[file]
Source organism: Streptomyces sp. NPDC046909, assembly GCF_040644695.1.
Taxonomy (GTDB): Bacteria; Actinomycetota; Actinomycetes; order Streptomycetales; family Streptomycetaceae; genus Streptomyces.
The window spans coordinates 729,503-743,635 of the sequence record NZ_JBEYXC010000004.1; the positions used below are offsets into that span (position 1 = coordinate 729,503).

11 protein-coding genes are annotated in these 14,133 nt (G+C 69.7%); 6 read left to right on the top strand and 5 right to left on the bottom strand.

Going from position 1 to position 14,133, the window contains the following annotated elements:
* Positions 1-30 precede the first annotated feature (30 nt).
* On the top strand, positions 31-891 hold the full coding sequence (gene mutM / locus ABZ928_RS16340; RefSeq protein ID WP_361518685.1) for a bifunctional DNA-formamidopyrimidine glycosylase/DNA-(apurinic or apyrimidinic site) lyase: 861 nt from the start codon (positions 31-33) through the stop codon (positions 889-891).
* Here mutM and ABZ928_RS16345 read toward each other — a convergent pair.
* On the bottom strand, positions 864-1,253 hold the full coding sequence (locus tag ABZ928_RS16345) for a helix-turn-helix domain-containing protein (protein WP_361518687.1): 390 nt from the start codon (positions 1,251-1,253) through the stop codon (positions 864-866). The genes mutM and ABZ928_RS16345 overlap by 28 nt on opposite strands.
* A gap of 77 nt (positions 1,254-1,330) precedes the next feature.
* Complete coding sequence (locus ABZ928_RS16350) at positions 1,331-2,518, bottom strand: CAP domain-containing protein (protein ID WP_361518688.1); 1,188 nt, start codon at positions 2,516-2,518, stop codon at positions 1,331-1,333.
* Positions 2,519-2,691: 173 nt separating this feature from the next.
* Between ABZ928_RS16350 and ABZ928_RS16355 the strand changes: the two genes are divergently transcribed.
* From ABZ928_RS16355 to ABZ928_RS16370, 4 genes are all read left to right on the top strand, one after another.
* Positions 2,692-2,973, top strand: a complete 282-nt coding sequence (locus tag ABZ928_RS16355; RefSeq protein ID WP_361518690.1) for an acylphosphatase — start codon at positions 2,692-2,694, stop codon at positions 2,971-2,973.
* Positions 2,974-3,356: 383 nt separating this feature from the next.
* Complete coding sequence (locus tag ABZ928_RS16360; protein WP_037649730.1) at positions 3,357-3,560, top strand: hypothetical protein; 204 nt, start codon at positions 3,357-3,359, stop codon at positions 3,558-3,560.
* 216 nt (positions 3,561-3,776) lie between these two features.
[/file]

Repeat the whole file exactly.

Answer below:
Source organism: Streptomyces sp. NPDC046909, assembly GCF_040644695.1.
Taxonomy (GTDB): Bacteria; Actinomycetota; Actinomycetes; order Streptomycetales; family Streptomycetaceae; genus Streptomyces.
The window spans coordinates 729,503-743,635 of the sequence record NZ_JBEYXC010000004.1; the positions used below are offsets into that span (position 1 = coordinate 729,503).

11 protein-coding genes are annotated in these 14,133 nt (G+C 69.7%); 6 read left to right on the top strand and 5 right to left on the bottom strand.

Going from position 1 to position 14,133, the window contains the following annotated elements:
* Positions 1-30 precede the first annotated feature (30 nt).
* On the top strand, positions 31-891 hold the full coding sequence (gene mutM / locus ABZ928_RS16340; RefSeq protein ID WP_361518685.1) for a bifunctional DNA-formamidopyrimidine glycosylase/DNA-(apurinic or apyrimidinic site) lyase: 861 nt from the start codon (positions 31-33) through the stop codon (positions 889-891).
* Here mutM and ABZ928_RS16345 read toward each other — a convergent pair.
* On the bottom strand, positions 864-1,253 hold the full coding sequence (locus tag ABZ928_RS16345) for a helix-turn-helix domain-containing protein (protein WP_361518687.1): 390 nt from the start codon (positions 1,251-1,253) through the stop codon (positions 864-866). The genes mutM and ABZ928_RS16345 overlap by 28 nt on opposite strands.
* A gap of 77 nt (positions 1,254-1,330) precedes the next feature.
* Complete coding sequence (locus ABZ928_RS16350) at positions 1,331-2,518, bottom strand: CAP domain-containing protein (protein ID WP_361518688.1); 1,188 nt, start codon at positions 2,516-2,518, stop codon at positions 1,331-1,333.
* Positions 2,519-2,691: 173 nt separating this feature from the next.
* Between ABZ928_RS16350 and ABZ928_RS16355 the strand changes: the two genes are divergently transcribed.
* From ABZ928_RS16355 to ABZ928_RS16370, 4 genes are all read left to right on the top strand, one after another.
* Positions 2,692-2,973, top strand: a complete 282-nt coding sequence (locus tag ABZ928_RS16355; RefSeq protein ID WP_361518690.1) for an acylphosphatase — start codon at positions 2,692-2,694, stop codon at positions 2,971-2,973.
* Positions 2,974-3,356: 383 nt separating this feature from the next.
* Complete coding sequence (locus tag ABZ928_RS16360; protein WP_037649730.1) at positions 3,357-3,560, top strand: hypothetical protein; 204 nt, start codon at positions 3,357-3,359, stop codon at positions 3,558-3,560.
* 216 nt (positions 3,561-3,776) lie between these two features.